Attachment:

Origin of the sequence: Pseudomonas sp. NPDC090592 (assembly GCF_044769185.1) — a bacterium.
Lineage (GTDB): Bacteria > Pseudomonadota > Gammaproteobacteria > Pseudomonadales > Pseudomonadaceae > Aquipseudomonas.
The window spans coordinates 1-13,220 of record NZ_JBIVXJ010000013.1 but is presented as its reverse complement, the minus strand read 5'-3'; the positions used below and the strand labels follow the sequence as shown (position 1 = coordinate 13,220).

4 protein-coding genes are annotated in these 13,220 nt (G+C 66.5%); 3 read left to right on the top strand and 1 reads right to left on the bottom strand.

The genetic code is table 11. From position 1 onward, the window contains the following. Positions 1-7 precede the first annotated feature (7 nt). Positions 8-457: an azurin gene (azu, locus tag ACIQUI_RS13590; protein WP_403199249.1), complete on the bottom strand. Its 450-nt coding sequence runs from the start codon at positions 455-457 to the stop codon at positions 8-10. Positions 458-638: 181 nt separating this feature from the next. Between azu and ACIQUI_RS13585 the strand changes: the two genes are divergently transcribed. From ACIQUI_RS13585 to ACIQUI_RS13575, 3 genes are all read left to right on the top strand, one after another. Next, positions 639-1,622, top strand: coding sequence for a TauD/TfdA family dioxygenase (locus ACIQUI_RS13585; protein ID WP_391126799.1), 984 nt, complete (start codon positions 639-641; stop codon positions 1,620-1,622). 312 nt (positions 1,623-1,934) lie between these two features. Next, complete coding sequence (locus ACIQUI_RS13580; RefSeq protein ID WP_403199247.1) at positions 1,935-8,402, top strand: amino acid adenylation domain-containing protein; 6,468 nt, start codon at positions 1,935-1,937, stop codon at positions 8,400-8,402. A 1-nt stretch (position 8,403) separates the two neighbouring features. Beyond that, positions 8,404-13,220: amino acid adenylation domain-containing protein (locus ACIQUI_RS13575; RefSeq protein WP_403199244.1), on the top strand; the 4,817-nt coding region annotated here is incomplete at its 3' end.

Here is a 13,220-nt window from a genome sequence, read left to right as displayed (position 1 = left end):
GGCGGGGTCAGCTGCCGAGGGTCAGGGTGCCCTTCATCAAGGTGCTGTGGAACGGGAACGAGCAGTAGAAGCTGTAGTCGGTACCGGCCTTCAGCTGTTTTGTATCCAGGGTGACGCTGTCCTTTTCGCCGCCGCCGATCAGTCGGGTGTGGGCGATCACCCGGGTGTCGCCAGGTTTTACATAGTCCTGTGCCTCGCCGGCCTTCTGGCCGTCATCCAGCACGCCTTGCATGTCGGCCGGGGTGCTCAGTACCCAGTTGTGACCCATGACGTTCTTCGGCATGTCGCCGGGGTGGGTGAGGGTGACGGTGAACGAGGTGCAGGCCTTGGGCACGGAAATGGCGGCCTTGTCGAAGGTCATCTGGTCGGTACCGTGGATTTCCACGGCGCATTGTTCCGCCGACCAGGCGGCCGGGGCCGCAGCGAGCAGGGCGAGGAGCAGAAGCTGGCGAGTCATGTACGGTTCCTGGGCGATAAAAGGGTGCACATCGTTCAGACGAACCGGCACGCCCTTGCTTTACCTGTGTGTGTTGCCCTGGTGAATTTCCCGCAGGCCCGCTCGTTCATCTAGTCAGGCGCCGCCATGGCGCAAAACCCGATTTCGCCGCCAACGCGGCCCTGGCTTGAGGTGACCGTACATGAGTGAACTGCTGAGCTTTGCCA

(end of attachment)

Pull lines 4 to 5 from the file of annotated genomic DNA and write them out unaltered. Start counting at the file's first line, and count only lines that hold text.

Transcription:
4 protein-coding genes are annotated in these 13,220 nt (G+C 66.5%); 3 read left to right on the top strand and 1 reads right to left on the bottom strand.

The genetic code is table 11. From position 1 onward, the window contains the following. Positions 1-7 precede the first annotated feature (7 nt). Positions 8-457: an azurin gene (azu, locus tag ACIQUI_RS13590; protein WP_403199249.1), complete on the bottom strand. Its 450-nt coding sequence runs from the start codon at positions 455-457 to the stop codon at positions 8-10. Positions 458-638: 181 nt separating this feature from the next. Between azu and ACIQUI_RS13585 the strand changes: the two genes are divergently transcribed. From ACIQUI_RS13585 to ACIQUI_RS13575, 3 genes are all read left to right on the top strand, one after another. Next, positions 639-1,622, top strand: coding sequence for a TauD/TfdA family dioxygenase (locus ACIQUI_RS13585; protein ID WP_391126799.1), 984 nt, complete (start codon positions 639-641; stop codon positions 1,620-1,622). 312 nt (positions 1,623-1,934) lie between these two features. Next, complete coding sequence (locus ACIQUI_RS13580; RefSeq protein ID WP_403199247.1) at positions 1,935-8,402, top strand: amino acid adenylation domain-containing protein; 6,468 nt, start codon at positions 1,935-1,937, stop codon at positions 8,400-8,402. A 1-nt stretch (position 8,403) separates the two neighbouring features. Beyond that, positions 8,404-13,220: amino acid adenylation domain-containing protein (locus ACIQUI_RS13575; RefSeq protein WP_403199244.1), on the top strand; the 4,817-nt coding region annotated here is incomplete at its 3' end.